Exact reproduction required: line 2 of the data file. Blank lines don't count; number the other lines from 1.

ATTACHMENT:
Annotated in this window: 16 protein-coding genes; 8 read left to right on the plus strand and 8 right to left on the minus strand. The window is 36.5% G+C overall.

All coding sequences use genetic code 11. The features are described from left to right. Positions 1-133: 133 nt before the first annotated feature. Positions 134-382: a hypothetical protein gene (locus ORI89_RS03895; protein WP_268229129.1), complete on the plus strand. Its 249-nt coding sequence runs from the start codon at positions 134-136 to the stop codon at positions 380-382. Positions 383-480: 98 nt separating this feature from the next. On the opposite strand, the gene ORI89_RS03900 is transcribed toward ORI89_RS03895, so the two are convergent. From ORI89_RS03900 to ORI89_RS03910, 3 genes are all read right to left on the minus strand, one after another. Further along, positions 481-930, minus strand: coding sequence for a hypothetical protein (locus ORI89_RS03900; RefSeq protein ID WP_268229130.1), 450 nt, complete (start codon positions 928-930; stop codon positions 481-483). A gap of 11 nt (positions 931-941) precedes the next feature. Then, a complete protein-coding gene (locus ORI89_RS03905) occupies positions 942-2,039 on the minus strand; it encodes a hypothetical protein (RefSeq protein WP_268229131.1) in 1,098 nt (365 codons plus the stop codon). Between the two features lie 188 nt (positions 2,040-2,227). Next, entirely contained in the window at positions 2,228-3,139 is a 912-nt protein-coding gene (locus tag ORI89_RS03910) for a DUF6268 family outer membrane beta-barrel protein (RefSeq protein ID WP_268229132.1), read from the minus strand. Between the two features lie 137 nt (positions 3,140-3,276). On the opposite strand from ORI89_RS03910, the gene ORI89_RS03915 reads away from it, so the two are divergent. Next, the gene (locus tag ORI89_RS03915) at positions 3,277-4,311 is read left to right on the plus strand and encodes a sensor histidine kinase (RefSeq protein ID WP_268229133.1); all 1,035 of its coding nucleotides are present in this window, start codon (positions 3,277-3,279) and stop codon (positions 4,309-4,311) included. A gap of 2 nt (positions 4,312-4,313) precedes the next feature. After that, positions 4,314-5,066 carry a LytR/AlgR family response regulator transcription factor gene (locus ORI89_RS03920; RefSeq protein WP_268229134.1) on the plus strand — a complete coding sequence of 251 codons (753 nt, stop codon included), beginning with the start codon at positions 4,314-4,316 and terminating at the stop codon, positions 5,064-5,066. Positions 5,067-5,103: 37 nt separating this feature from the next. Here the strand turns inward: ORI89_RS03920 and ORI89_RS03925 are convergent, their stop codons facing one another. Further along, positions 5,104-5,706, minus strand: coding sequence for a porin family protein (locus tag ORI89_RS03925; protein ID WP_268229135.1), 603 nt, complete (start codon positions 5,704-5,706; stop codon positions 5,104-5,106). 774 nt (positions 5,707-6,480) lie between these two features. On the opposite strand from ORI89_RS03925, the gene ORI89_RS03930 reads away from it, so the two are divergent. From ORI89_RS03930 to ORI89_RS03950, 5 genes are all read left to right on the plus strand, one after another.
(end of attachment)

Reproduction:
All coding sequences use genetic code 11. The features are described from left to right. Positions 1-133: 133 nt before the first annotated feature. Positions 134-382: a hypothetical protein gene (locus ORI89_RS03895; protein WP_268229129.1), complete on the plus strand. Its 249-nt coding sequence runs from the start codon at positions 134-136 to the stop codon at positions 380-382. Positions 383-480: 98 nt separating this feature from the next. On the opposite strand, the gene ORI89_RS03900 is transcribed toward ORI89_RS03895, so the two are convergent. From ORI89_RS03900 to ORI89_RS03910, 3 genes are all read right to left on the minus strand, one after another. Further along, positions 481-930, minus strand: coding sequence for a hypothetical protein (locus ORI89_RS03900; RefSeq protein ID WP_268229130.1), 450 nt, complete (start codon positions 928-930; stop codon positions 481-483). A gap of 11 nt (positions 931-941) precedes the next feature. Then, a complete protein-coding gene (locus ORI89_RS03905) occupies positions 942-2,039 on the minus strand; it encodes a hypothetical protein (RefSeq protein WP_268229131.1) in 1,098 nt (365 codons plus the stop codon). Between the two features lie 188 nt (positions 2,040-2,227). Next, entirely contained in the window at positions 2,228-3,139 is a 912-nt protein-coding gene (locus tag ORI89_RS03910) for a DUF6268 family outer membrane beta-barrel protein (RefSeq protein ID WP_268229132.1), read from the minus strand. Between the two features lie 137 nt (positions 3,140-3,276). On the opposite strand from ORI89_RS03910, the gene ORI89_RS03915 reads away from it, so the two are divergent. Next, the gene (locus tag ORI89_RS03915) at positions 3,277-4,311 is read left to right on the plus strand and encodes a sensor histidine kinase (RefSeq protein ID WP_268229133.1); all 1,035 of its coding nucleotides are present in this window, start codon (positions 3,277-3,279) and stop codon (positions 4,309-4,311) included. A gap of 2 nt (positions 4,312-4,313) precedes the next feature. After that, positions 4,314-5,066 carry a LytR/AlgR family response regulator transcription factor gene (locus ORI89_RS03920; RefSeq protein WP_268229134.1) on the plus strand — a complete coding sequence of 251 codons (753 nt, stop codon included), beginning with the start codon at positions 4,314-4,316 and terminating at the stop codon, positions 5,064-5,066. Positions 5,067-5,103: 37 nt separating this feature from the next. Here the strand turns inward: ORI89_RS03920 and ORI89_RS03925 are convergent, their stop codons facing one another. Further along, positions 5,104-5,706, minus strand: coding sequence for a porin family protein (locus tag ORI89_RS03925; protein ID WP_268229135.1), 603 nt, complete (start codon positions 5,704-5,706; stop codon positions 5,104-5,106). 774 nt (positions 5,707-6,480) lie between these two features. On the opposite strand from ORI89_RS03925, the gene ORI89_RS03930 reads away from it, so the two are divergent. From ORI89_RS03930 to ORI89_RS03950, 5 genes are all read left to right on the plus strand, one after another.